Teaching Chinese Students vs Other Nationalities

Teaching Chinese Students vs Other Nationalities

I’m the kind of teacher who enjoys having her finger in different kind of educational pies. By this, I mean that I love to learn new things and challenge myself. A few years ago I decided to split my online teaching schedule into different nationalities and one of those nationalities are the Chinese.

Today I will share my experience and thoughts on teaching Chinese students, the key differences and some secret techniques most online teachers don’t know of and the simple reason is that they have not worked in a school in China.

Main features

  • You’ll notice that when you start teaching Chinese students that your students are incredibly young. In China, it’s more common for young children to learn English and not many adults. In most cases, the children are so young that do not understand the purpose of learning English, yet. This results in unruly behavior, crying, lack of motivation and ambition. In my case, a lot of spoon feeding.
  • The purpose of learning English is to provide the children with the best educational opportunities in the future such as the opportunity to study abroad at an acclaimed international university or to receive scholarships. This is all for having a better life in the future.  
  • China has an extremely strict education system and children are studying from early mornings until late at night, 6 days a week. It shouldn’t come as a shock to you if your student is tired, has an evening lesson or hasn’t completed their English homework. These little kids work so hard and so many hours that you won’t necessarily see the same commitment from them compared to European students.
  • The Chinese are perfectionists, yes they are! But not for the reasons you might think. Chinese parents and teachers put an extremely large amount of pressure on students. Should a student receive 98% on a test, the parents and teachers will focus more on the 2% that was not achieved. In Chinese culture teachers are shown the highest amount of respect and by showing their teachers respect the student shows themselves respect too. Whether it is a Western teacher or not, homework will be done, classes will be attended without fail to show respect not only towards their educator but themselves too.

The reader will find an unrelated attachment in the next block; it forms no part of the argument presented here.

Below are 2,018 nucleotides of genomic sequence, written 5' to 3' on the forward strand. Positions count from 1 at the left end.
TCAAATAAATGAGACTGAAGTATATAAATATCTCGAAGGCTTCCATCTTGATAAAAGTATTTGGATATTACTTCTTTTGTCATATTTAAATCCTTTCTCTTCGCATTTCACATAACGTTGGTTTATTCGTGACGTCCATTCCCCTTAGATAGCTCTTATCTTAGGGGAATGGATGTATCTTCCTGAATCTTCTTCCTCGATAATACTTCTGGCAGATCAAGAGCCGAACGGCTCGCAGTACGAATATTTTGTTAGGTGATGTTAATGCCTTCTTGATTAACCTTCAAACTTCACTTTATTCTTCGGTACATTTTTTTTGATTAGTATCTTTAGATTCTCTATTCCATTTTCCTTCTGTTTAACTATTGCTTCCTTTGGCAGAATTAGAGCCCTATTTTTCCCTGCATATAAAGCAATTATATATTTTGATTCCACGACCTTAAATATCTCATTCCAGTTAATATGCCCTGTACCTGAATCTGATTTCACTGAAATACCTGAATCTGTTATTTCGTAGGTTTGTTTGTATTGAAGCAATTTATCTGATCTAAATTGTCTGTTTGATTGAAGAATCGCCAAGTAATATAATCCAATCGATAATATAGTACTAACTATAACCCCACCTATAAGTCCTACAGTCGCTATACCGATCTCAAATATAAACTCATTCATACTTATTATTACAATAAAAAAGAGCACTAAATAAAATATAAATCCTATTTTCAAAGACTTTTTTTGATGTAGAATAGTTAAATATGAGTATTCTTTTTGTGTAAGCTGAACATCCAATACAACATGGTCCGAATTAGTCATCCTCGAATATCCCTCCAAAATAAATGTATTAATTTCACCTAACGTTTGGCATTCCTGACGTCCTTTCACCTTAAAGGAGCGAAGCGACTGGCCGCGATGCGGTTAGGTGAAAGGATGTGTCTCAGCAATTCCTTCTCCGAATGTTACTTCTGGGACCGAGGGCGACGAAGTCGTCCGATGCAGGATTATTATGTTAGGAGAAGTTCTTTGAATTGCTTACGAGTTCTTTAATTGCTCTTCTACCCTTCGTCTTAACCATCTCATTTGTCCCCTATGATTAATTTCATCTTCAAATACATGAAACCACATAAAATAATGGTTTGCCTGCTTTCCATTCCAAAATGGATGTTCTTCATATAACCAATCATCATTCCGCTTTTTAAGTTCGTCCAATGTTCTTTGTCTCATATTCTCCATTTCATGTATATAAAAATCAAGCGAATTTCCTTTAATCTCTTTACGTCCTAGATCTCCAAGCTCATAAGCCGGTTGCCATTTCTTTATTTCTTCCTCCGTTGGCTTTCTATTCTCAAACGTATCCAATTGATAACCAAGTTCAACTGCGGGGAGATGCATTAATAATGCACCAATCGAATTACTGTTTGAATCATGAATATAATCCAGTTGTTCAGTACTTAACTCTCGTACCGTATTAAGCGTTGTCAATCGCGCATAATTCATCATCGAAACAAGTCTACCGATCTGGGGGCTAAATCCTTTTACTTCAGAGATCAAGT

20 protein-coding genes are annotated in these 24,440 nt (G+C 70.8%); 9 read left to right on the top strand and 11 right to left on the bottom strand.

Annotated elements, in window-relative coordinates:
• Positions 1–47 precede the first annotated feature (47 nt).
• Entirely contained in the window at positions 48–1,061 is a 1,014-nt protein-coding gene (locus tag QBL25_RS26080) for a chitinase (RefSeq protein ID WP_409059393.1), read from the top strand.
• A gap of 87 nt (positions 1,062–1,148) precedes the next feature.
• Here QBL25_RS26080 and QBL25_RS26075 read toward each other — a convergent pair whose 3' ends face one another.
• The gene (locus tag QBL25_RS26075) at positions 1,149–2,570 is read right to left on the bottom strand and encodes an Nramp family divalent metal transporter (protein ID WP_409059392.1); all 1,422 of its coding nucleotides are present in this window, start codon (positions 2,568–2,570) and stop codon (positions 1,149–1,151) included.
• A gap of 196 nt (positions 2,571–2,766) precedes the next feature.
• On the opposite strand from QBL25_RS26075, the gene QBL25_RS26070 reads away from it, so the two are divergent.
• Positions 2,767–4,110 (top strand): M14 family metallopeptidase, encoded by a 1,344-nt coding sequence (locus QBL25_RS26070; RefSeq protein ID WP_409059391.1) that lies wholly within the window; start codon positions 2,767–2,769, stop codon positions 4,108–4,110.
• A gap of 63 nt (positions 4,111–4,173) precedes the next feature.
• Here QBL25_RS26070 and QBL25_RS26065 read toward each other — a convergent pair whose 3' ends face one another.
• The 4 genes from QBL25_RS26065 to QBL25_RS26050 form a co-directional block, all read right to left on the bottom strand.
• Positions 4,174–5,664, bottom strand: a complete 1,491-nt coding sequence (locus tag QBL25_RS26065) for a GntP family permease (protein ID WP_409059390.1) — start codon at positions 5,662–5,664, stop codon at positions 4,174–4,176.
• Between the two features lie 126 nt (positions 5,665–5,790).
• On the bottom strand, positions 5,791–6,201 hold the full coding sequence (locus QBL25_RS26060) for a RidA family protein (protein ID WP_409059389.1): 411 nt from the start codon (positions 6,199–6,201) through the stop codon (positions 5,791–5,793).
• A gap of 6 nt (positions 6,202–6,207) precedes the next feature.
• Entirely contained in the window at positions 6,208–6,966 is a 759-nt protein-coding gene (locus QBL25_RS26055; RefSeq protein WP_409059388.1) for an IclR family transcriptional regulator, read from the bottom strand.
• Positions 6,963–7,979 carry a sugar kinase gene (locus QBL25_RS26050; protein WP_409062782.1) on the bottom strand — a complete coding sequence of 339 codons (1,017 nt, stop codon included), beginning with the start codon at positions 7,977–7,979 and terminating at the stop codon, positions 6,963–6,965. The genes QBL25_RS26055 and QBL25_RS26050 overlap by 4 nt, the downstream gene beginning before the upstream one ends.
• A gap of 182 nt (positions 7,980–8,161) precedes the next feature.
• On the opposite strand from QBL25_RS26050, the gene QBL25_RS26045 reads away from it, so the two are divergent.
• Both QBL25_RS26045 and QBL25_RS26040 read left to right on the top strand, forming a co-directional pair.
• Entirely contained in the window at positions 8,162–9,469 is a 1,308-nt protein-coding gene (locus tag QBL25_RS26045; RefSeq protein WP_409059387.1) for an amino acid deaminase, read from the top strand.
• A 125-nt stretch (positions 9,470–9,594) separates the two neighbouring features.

• Creativity might be a problem and most teachers don’t understand why the students are parrot learning instead of actually learning the language. It’s not uncommon to discover that your student has been parrot learning but in reality, has no idea or concept of the language. Why is that? In America for example, arts and crafts are heavily encouraged to enable students to think outside the box and creatively. When we look at the Chinese education system their way of learning is memorising (parrot learning) and using logic. The students are pressed for time to complete other school tasks. The student simply works hard to only memorize which leaves no time or room to really think about the answers.

Now, I’d like to share more lighthearted tips and get into teaching technicalities.

Teaching Young Chinese Learners (3 – 10)

  1. Phonics.

The method ‘Phonics’ is very popular in China nowadays as repetitive learning is widely practised and accepted in China and phonics fits in well with this educational heritage.

Phonics is extremely important, it’s the basics of the English language and without this base, students will find it extremely hard to move forward with more difficult courses. Without phonics students will struggle to read 3-4 letter words, let alone understand them and if 3-4 letter words cannot be understood the student will not be able to string a sentence together or even understand what they are saying. With phonics instruction, we can almost guarantee that the student will eventually understand and this will give them the tools and skills to communicate effectively. This allows them to express and read more fluently. Basically, you can’t run before you are able to crawl or walk. For some of my students who take multiple classes a week, I combine phonics with stories, very short stories made from short yet simple sentences.